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The BCAA Traffic Safety Foundation says booster seats reduce the risk of serious injuries and fatalities by 60 per cent. ((David Kohl/Associated Press))

Children under age nine or shorter than four-foot-nine must now use booster seats while in vehicles in B.C.

The new child seat laws took effect Canada Day, on Tuesday.

Booster seats reduce the risk of serious injuries and fatalities by 60 per cent, said David Dunne, director of provincial programs for the BCAA Traffic Safety Foundation

"Children without the protection of a booster seat are tremendously exposed to risk," Dunne said Monday.

"What we know right now is about 50 per cent of children in that group are using booster seats and that's just a shockingly low number."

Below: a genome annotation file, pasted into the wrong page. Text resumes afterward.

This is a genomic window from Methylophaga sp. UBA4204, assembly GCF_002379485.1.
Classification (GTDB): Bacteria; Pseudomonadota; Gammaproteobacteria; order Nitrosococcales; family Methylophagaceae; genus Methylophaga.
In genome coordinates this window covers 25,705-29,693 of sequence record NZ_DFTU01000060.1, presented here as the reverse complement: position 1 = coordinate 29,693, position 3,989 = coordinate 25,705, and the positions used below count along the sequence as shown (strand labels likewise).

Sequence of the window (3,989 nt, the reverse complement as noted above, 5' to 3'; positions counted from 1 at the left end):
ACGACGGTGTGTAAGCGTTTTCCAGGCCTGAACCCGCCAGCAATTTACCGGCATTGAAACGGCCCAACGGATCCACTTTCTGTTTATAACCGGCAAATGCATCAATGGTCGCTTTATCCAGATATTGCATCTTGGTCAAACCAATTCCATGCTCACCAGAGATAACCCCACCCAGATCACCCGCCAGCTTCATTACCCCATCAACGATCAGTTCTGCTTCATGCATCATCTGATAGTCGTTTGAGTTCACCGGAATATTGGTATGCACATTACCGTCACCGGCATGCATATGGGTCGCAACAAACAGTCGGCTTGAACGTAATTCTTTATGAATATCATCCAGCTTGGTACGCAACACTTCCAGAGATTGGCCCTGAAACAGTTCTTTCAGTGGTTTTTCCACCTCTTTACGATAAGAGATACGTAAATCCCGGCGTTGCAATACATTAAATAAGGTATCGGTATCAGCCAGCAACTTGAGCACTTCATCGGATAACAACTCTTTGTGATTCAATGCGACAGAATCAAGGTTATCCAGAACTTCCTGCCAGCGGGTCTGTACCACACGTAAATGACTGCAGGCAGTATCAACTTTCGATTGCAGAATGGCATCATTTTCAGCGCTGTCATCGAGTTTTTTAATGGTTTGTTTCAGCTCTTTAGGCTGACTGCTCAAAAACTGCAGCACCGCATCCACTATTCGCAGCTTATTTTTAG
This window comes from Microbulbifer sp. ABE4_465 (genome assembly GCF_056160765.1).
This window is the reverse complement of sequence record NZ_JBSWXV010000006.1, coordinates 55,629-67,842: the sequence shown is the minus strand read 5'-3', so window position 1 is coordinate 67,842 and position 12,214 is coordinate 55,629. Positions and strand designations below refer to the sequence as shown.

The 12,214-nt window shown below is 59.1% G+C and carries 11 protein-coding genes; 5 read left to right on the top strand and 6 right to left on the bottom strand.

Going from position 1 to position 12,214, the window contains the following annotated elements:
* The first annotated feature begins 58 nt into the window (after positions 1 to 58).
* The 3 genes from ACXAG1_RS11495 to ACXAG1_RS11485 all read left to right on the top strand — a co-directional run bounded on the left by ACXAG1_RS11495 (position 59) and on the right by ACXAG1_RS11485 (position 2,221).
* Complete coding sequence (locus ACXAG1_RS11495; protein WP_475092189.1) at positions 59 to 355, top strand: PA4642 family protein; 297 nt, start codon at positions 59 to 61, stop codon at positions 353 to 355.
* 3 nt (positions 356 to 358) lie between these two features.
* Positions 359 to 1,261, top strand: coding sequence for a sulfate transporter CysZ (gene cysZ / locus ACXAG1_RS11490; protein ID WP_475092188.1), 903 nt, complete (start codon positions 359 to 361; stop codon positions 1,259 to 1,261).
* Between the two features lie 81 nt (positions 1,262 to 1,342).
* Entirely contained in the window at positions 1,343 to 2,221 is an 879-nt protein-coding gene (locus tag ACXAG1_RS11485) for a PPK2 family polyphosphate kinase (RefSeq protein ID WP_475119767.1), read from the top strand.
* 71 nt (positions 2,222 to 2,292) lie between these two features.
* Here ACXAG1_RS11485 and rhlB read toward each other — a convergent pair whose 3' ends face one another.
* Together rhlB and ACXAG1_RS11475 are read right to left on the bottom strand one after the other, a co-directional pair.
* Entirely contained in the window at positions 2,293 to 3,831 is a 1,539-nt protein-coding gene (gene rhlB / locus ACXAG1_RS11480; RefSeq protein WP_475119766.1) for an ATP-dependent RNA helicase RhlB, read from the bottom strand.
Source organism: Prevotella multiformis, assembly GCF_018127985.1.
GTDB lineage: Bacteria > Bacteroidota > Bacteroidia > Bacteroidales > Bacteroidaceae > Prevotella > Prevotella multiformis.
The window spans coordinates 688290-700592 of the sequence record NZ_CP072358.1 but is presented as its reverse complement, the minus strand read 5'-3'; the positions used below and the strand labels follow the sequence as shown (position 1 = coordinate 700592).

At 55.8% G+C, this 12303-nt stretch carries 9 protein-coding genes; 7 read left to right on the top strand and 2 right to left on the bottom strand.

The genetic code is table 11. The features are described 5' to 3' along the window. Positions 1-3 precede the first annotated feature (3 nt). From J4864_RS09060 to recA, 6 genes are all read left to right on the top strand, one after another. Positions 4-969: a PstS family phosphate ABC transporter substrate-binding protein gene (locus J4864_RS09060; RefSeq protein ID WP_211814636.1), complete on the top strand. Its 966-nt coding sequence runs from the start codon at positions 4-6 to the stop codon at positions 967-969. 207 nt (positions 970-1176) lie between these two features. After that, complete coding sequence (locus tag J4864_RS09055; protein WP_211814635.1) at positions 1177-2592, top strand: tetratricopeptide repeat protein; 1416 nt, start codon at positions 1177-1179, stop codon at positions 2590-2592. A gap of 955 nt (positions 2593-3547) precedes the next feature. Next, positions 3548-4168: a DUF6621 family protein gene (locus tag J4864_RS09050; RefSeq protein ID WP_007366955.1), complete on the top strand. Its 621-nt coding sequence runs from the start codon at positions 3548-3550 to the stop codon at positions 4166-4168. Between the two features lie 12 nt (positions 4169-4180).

Children over one year old and between 20 and 40 pounds need to be secured in child seats, while babies must be strapped into infant seats and face the rear of the vehicle.

Another change makes drivers responsible for ensuring any children in their vehicles are restrained properly, regardless of their relationship to the children.

Any driver caught disobeying the changes faces a $109 fine.

On average, 860 child passengers five to nine years old are seriously injured every year and five are killed, according to the latest figures from the B.C. Ministry of Public Safety.